The following definitions are used in relation to the equity loan scheme:

  • completed equity loans (‘purchaser legal completions’): a purchaser legal completion is defined as occurring when the home is ready for occupation, the sale contract between house builder and purchaser has completed and all mortgage funds, deposit and equity loan assistance have been paid to the house builder. The purchaser takes possession after legal completion.

  • reservations: a reservation is defined as the point at which an Authority to Proceed (ATP) is issued by the local Help to Buy agent. The ATP is issued by the local Help to Buy agent following their approval of a firm reservation of a Help to Buy home. ATP issue is the approval for purchasers to commence conveyancing and submit a full mortgage application to the main mortgage lender.

Help to Buy: mortgage guarantee

The Help to Buy: mortgage guarantee scheme opened on 8 October 2013 and was available across the United Kingdom. Under the scheme the government offered lenders the option to purchase a guarantee on mortgage loans where the borrower had a deposit of between 5% and 20%. The scheme could be used for mortgages on both new build and existing homes, by first-time buyers, home movers and those remortgaging.

In order to qualify for a loan supported by the Help to Buy: mortgage guarantee, an eligibility criteria had to be met which is set out in the scheme rules. For example, the scheme was not available on buy-to-let mortgages or second homes, and the property value had to be £600,000 or less. From 1 October 2014, no new loans with a loan-to-income ratio of 4.5 and above could be included in the scheme.

The guarantee compensates participating mortgage lenders for a portion of net losses suffered in the event of repossession. The guarantee applies down to 80% of the purchase value of the guaranteed property covering 95% of these net losses. The lender retained a 5% risk in the portion of losses covered by the guarantee. This ensured that the lender retained some risk in every mortgage originated.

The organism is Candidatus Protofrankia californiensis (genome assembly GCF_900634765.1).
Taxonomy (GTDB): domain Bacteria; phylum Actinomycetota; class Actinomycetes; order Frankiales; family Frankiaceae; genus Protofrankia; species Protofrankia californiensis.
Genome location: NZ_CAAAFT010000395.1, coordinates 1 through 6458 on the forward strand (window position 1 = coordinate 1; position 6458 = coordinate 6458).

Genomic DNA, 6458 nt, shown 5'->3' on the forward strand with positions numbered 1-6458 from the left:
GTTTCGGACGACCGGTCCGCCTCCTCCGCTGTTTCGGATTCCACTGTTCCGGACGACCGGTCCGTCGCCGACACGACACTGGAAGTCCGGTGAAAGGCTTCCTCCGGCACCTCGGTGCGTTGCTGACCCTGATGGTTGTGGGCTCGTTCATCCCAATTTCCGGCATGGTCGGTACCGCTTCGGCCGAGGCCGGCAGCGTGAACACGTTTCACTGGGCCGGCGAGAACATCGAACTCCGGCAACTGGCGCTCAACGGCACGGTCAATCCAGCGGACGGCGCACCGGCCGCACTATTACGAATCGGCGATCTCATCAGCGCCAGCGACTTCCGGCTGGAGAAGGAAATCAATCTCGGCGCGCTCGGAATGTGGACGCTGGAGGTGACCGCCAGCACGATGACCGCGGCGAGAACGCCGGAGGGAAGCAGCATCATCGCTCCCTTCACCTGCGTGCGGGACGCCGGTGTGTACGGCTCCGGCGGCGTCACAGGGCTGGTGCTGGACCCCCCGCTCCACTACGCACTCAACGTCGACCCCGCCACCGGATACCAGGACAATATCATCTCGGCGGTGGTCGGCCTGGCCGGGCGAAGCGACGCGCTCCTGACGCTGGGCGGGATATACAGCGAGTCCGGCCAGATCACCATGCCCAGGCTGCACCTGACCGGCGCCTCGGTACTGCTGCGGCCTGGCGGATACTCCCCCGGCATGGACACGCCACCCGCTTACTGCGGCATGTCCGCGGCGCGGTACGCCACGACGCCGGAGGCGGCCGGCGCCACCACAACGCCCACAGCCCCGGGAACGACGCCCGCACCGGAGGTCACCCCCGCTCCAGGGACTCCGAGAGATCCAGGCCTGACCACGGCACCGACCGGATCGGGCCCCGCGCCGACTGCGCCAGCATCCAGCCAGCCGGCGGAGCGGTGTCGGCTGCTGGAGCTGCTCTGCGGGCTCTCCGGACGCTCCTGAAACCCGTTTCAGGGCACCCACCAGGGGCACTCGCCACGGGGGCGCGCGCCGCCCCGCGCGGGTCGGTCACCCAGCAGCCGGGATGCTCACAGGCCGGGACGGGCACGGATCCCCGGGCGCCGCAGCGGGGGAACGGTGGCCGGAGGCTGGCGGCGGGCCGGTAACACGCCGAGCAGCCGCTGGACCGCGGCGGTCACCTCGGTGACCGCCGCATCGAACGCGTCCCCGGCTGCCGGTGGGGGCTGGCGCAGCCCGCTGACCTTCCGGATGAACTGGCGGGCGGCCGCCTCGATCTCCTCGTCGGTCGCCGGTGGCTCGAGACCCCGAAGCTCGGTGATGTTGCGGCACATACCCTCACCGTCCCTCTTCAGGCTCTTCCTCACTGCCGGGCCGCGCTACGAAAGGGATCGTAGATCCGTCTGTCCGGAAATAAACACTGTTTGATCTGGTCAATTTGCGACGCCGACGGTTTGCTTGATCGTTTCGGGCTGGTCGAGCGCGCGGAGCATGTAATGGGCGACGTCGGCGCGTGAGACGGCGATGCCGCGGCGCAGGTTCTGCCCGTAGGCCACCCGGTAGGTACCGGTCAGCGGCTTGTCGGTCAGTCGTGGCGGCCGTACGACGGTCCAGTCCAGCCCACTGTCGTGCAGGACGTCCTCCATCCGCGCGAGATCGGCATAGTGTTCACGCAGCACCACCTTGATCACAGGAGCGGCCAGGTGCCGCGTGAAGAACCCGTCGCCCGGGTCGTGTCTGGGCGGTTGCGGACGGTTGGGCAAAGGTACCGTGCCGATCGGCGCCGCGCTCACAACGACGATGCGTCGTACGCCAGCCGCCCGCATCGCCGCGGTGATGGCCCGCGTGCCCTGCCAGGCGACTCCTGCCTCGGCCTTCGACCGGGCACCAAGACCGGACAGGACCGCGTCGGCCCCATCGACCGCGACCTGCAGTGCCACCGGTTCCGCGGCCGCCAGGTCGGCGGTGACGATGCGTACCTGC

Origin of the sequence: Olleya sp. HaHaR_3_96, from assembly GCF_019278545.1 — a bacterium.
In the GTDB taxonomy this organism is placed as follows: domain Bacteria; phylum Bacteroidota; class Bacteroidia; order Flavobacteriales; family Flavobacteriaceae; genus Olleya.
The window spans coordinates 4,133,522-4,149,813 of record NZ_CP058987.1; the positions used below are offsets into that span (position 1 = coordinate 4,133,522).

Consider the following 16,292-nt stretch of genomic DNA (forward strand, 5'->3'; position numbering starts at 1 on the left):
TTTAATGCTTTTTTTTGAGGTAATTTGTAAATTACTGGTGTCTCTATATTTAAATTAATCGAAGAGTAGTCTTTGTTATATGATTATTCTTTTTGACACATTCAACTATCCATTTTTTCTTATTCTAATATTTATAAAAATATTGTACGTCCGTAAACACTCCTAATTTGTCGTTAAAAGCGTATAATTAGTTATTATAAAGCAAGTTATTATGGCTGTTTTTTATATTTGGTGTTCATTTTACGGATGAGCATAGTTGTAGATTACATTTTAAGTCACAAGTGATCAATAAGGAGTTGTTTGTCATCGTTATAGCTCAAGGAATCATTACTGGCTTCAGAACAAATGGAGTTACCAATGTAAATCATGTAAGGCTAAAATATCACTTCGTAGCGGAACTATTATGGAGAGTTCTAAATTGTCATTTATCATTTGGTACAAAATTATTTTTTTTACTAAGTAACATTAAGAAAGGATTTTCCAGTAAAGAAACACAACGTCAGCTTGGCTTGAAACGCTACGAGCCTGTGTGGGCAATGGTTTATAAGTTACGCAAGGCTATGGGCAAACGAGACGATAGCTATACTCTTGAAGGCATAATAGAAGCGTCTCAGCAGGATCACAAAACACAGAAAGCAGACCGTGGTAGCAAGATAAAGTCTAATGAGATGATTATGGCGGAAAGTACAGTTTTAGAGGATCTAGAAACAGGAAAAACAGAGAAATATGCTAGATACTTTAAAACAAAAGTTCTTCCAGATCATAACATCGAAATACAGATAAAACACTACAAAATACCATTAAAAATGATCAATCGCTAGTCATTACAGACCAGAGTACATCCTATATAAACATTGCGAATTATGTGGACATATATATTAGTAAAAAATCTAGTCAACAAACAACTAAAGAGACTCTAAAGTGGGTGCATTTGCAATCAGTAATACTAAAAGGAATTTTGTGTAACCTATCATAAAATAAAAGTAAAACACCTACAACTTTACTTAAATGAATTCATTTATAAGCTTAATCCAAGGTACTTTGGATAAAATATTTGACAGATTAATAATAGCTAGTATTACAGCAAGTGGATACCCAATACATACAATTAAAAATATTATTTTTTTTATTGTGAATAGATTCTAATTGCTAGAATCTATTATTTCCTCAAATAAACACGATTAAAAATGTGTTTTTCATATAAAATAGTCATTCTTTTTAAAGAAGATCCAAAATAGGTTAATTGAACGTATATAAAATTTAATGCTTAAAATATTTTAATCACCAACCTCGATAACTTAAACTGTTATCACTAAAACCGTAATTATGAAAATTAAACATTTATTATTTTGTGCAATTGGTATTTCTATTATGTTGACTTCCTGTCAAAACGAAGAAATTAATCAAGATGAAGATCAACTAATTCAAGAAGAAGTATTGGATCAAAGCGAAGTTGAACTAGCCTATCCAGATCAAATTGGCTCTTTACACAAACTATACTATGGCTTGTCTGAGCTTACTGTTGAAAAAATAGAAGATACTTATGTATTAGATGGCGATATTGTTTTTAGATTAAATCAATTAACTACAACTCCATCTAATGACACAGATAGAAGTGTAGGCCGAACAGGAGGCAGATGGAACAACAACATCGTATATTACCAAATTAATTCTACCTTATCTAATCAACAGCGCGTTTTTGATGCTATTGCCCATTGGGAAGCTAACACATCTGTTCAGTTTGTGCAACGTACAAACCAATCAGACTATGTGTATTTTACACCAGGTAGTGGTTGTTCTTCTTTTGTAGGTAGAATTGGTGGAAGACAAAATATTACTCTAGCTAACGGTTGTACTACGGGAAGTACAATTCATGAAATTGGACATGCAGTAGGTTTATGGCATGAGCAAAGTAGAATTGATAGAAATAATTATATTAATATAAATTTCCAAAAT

Over the life of the scheme the government made available up to £12 billion of guarantees, which was sufficient to support up to £130 billion of high loan-to-value (LTV) mortgages.

The Help to Buy: mortgage guarantee scheme closed to new loans on the 31 December 2016 as planned. Participating mortgage lenders were able to continue to complete loans into the scheme until 30 June 2017, where they had an application date on or before 31 December 2016.

Help to Buy: NewBuy

The title of the NewBuy Guarantee scheme was changed in early 2014 to ‘Help to Buy: NewBuy’, so that it is grouped together with the government’s other schemes designed to help prospective home buyers – Help to Buy: equity loan and Help to Buy: mortgage guarantee. The scheme allows borrowers to secure up to a 95% loan-to-value mortgage on a new build property.

The guarantee is provided by government, in partnership with the house building industry. In the event of a borrower defaulting on their mortgage, government and the respective house builder assume responsibility for any debt which is not already paid back to the mortgage lender. Mortgages are covered by the government guarantee from point of completion. Government’s maximum total contingent liability is capped at £1 billion. Each time a property is sold under the Help to Buy: NewBuy Guarantee scheme, government’s maximum possible cost within this limit increases by 5.5% of the property’s sale value.

Government’s costs will be incurred only when: (i) Help to Buy: NewBuy properties have been purchased (completed), possessed, and/or resold, and have attracted losses, and those losses have been claimed by the appropriate lender/s; and (ii) the total of such losses is in excess of the total of the builder’s corresponding indemnity fund.

The Help to Buy: NewBuy Guarantee scheme closed to new mortgage offers on 8 March 2015. Any final transactions were completed on or before 8 September 2015.


One person or a group of people (not necessarily related) who have the accommodation as their only or main residence, and (for a group) share cooking facilities and share a living room or sitting room or dining area.